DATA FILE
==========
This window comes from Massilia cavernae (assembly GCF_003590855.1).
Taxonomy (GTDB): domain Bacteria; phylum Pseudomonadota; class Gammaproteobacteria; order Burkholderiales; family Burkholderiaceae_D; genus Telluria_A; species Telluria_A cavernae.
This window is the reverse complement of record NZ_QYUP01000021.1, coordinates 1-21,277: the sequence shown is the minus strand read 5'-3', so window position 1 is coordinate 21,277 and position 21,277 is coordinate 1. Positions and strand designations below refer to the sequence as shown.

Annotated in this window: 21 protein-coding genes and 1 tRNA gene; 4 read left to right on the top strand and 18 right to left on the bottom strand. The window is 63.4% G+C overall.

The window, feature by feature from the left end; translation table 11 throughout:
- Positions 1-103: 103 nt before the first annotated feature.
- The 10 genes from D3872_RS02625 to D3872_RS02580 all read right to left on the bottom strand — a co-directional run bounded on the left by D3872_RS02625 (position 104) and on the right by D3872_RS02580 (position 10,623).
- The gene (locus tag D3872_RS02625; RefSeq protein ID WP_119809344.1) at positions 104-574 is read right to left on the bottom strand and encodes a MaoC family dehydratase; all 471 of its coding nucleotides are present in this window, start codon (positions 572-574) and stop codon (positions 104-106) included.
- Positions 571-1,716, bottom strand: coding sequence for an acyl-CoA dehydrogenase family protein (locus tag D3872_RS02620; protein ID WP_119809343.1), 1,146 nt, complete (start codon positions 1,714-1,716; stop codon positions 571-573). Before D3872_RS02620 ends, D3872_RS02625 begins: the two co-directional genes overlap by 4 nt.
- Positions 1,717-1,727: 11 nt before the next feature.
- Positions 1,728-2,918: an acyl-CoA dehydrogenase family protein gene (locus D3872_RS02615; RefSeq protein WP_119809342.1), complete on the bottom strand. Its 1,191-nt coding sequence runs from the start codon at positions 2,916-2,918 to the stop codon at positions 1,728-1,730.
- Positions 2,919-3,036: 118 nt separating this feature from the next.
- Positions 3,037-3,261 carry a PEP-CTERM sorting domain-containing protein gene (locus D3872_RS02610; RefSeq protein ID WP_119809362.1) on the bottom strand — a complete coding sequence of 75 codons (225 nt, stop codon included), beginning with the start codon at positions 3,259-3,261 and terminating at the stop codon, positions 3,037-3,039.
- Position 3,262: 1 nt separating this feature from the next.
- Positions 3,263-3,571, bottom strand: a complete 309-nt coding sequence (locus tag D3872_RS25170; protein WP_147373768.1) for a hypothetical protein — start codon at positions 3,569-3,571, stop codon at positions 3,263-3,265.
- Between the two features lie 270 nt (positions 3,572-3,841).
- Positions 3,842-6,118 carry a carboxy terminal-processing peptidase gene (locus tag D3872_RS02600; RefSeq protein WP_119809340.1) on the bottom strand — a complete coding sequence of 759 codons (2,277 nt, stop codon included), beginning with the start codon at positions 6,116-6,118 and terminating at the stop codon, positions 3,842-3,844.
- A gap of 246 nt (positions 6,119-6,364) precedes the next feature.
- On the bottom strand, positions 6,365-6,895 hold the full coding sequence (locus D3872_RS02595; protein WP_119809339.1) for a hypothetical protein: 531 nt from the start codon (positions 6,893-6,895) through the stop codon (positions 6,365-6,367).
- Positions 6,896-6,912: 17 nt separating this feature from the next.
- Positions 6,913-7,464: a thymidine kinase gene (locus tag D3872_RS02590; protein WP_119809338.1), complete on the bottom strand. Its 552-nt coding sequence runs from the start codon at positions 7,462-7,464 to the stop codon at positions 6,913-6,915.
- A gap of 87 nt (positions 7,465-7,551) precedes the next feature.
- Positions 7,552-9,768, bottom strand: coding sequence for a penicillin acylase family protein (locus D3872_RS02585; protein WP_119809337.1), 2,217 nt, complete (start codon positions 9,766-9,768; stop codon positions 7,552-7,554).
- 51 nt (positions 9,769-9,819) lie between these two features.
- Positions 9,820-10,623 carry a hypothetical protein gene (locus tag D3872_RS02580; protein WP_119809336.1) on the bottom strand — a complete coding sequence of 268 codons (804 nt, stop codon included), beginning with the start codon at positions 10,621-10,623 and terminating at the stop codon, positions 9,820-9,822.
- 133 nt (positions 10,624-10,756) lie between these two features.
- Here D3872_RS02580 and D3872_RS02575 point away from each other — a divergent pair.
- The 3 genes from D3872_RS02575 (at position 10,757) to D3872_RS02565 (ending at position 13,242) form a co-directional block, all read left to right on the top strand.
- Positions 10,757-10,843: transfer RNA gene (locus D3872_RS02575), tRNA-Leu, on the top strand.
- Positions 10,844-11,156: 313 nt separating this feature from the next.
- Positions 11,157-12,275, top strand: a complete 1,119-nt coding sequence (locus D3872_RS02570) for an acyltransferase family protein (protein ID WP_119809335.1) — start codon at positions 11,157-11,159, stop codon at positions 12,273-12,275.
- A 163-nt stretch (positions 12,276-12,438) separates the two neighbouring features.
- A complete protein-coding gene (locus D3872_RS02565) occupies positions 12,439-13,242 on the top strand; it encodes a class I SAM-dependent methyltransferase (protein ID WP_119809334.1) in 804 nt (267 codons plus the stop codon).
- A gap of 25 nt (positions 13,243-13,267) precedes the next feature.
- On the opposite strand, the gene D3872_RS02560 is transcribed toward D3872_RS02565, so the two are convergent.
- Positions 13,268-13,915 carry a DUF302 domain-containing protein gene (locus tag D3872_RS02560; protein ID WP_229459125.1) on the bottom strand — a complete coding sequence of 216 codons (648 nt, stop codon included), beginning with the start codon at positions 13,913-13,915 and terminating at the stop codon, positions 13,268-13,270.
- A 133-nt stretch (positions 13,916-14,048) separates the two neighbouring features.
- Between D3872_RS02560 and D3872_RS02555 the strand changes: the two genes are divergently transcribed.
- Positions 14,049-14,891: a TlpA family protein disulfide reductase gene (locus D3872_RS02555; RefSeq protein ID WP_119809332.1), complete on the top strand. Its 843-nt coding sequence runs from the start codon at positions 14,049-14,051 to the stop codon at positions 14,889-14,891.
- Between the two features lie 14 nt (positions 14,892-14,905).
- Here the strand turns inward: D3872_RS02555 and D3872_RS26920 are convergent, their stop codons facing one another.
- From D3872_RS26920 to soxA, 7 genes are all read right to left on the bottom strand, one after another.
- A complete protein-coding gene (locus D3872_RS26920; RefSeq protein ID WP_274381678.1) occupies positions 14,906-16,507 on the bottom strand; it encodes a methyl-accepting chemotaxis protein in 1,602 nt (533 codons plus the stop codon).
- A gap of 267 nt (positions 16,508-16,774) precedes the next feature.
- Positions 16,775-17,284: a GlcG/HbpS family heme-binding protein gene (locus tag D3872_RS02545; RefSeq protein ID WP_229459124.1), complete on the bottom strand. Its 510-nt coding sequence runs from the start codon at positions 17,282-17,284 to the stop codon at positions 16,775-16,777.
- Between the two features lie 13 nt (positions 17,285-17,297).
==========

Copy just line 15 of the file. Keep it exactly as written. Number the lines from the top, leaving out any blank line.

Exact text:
- Positions 3,263-3,571, bottom strand: a complete 309-nt coding sequence (locus tag D3872_RS25170; protein WP_147373768.1) for a hypothetical protein — start codon at positions 3,569-3,571, stop codon at positions 3,263-3,265.